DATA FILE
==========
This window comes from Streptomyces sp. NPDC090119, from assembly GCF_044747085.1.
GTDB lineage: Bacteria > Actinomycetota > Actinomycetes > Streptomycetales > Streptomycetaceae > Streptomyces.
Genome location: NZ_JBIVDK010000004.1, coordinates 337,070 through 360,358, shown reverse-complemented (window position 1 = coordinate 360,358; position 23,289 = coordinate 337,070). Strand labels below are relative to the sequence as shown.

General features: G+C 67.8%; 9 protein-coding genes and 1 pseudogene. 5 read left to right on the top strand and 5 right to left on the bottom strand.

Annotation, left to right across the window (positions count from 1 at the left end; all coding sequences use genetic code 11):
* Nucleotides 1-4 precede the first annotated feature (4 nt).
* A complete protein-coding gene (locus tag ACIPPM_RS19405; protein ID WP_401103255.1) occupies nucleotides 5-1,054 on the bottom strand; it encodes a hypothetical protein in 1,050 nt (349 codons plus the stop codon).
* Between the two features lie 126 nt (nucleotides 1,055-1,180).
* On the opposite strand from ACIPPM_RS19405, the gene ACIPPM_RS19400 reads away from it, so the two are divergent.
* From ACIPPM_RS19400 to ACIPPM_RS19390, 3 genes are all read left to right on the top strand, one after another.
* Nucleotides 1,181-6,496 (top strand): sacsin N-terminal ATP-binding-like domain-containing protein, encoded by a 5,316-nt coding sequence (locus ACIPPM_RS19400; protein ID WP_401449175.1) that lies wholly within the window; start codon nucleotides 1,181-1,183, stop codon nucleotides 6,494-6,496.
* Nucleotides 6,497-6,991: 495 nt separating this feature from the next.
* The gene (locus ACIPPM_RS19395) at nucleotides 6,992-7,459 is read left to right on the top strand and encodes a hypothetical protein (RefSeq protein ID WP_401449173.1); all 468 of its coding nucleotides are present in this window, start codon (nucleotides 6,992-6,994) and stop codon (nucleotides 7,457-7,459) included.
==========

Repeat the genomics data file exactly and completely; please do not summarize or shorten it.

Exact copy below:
This window comes from Streptomyces sp. NPDC090119, from assembly GCF_044747085.1.
GTDB lineage: Bacteria > Actinomycetota > Actinomycetes > Streptomycetales > Streptomycetaceae > Streptomyces.
Genome location: NZ_JBIVDK010000004.1, coordinates 337,070 through 360,358, shown reverse-complemented (window position 1 = coordinate 360,358; position 23,289 = coordinate 337,070). Strand labels below are relative to the sequence as shown.

General features: G+C 67.8%; 9 protein-coding genes and 1 pseudogene. 5 read left to right on the top strand and 5 right to left on the bottom strand.

Annotation, left to right across the window (positions count from 1 at the left end; all coding sequences use genetic code 11):
* Nucleotides 1-4 precede the first annotated feature (4 nt).
* A complete protein-coding gene (locus tag ACIPPM_RS19405; protein ID WP_401103255.1) occupies nucleotides 5-1,054 on the bottom strand; it encodes a hypothetical protein in 1,050 nt (349 codons plus the stop codon).
* Between the two features lie 126 nt (nucleotides 1,055-1,180).
* On the opposite strand from ACIPPM_RS19405, the gene ACIPPM_RS19400 reads away from it, so the two are divergent.
* From ACIPPM_RS19400 to ACIPPM_RS19390, 3 genes are all read left to right on the top strand, one after another.
* Nucleotides 1,181-6,496 (top strand): sacsin N-terminal ATP-binding-like domain-containing protein, encoded by a 5,316-nt coding sequence (locus ACIPPM_RS19400; protein ID WP_401449175.1) that lies wholly within the window; start codon nucleotides 1,181-1,183, stop codon nucleotides 6,494-6,496.
* Nucleotides 6,497-6,991: 495 nt separating this feature from the next.
* The gene (locus ACIPPM_RS19395) at nucleotides 6,992-7,459 is read left to right on the top strand and encodes a hypothetical protein (RefSeq protein ID WP_401449173.1); all 468 of its coding nucleotides are present in this window, start codon (nucleotides 6,992-6,994) and stop codon (nucleotides 7,457-7,459) included.